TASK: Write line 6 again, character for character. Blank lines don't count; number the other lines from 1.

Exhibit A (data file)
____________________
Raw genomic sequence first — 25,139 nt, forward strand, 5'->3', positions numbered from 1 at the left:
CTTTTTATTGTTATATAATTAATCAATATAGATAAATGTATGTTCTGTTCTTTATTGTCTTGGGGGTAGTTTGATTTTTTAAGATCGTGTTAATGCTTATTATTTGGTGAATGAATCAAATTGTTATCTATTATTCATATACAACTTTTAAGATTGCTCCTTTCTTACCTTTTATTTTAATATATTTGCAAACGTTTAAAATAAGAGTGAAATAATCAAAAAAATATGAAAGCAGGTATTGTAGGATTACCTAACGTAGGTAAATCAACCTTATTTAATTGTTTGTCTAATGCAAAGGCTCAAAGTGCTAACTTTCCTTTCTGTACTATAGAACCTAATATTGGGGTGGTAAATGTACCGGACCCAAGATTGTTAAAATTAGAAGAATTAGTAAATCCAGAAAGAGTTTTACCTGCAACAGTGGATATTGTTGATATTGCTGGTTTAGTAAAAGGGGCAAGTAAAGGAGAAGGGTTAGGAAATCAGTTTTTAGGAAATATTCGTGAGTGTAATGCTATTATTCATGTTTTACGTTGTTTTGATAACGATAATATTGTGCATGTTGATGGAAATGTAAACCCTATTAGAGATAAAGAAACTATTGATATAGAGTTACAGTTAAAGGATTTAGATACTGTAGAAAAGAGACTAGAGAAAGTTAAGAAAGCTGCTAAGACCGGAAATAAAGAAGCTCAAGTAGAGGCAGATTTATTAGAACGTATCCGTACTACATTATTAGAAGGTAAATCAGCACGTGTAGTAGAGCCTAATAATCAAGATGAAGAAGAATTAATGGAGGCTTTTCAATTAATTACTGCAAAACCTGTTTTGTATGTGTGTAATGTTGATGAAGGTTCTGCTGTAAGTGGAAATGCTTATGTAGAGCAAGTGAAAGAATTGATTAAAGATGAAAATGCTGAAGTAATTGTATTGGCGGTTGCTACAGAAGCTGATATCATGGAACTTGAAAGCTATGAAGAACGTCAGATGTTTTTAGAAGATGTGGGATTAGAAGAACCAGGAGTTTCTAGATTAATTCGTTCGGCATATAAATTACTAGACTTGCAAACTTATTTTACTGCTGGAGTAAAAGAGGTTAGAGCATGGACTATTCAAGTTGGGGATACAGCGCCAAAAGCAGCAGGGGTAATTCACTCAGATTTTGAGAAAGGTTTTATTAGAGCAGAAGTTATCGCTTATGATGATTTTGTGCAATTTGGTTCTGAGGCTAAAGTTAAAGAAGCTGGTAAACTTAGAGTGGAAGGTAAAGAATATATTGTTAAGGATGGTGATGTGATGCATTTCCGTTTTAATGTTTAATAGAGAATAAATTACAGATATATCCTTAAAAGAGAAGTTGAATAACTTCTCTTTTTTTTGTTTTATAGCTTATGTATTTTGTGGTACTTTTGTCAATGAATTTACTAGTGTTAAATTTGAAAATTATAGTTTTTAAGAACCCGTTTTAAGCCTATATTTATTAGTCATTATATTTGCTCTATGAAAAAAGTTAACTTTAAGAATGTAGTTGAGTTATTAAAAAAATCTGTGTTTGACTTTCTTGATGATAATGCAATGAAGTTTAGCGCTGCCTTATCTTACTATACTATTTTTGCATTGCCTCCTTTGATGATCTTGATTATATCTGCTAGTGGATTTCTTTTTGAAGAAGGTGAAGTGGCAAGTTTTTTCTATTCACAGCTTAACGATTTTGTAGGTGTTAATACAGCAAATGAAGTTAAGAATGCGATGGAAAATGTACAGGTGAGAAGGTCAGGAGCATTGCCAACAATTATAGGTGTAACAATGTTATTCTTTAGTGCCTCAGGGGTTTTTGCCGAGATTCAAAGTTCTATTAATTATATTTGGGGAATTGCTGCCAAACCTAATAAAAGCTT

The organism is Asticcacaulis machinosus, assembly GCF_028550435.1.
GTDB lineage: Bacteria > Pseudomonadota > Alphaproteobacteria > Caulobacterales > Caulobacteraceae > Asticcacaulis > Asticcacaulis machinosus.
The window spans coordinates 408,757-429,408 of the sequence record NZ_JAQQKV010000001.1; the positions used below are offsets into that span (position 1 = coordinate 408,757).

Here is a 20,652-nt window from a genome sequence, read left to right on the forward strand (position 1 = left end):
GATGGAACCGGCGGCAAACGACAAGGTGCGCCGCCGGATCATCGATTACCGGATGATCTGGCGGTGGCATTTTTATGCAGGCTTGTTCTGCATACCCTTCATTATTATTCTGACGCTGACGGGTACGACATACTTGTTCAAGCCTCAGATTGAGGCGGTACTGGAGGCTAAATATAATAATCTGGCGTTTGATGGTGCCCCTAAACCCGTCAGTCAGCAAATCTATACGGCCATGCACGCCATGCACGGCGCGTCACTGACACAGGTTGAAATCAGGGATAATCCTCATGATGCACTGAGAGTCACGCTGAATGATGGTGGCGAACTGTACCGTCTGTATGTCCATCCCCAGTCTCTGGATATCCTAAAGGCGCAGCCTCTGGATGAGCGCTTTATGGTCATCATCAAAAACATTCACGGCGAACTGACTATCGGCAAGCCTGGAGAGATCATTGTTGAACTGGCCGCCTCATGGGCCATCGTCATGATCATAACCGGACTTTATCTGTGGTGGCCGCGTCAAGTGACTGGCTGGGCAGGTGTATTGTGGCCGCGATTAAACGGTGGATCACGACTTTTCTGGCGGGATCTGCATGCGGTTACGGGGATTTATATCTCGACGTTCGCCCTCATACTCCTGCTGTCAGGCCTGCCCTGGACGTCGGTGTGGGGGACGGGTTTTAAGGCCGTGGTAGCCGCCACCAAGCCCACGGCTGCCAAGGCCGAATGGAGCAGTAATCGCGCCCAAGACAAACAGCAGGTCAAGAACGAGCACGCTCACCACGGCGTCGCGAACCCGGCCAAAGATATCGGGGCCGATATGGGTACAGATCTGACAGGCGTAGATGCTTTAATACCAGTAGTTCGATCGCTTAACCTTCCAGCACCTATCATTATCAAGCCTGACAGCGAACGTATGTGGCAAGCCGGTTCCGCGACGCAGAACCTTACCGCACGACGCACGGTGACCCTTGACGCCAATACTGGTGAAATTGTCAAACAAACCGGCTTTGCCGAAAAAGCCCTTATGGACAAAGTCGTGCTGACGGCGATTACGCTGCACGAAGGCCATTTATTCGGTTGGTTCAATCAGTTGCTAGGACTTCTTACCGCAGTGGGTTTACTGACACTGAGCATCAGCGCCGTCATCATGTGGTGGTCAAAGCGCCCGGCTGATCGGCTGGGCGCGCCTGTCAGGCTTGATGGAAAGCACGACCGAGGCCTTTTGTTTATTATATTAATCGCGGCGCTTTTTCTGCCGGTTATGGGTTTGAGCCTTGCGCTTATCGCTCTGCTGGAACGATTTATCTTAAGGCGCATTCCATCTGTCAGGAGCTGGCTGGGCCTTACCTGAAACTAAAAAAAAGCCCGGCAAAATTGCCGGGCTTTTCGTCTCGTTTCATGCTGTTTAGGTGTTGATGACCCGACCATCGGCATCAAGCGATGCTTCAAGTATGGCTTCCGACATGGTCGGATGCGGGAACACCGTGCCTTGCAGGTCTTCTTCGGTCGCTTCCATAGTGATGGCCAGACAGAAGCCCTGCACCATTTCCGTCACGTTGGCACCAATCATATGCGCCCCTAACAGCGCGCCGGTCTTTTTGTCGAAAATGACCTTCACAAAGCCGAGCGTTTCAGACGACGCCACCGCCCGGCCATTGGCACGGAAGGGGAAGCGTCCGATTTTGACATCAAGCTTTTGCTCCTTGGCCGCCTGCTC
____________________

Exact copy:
Here is a 20,652-nt window from a genome sequence, read left to right on the forward strand (position 1 = left end):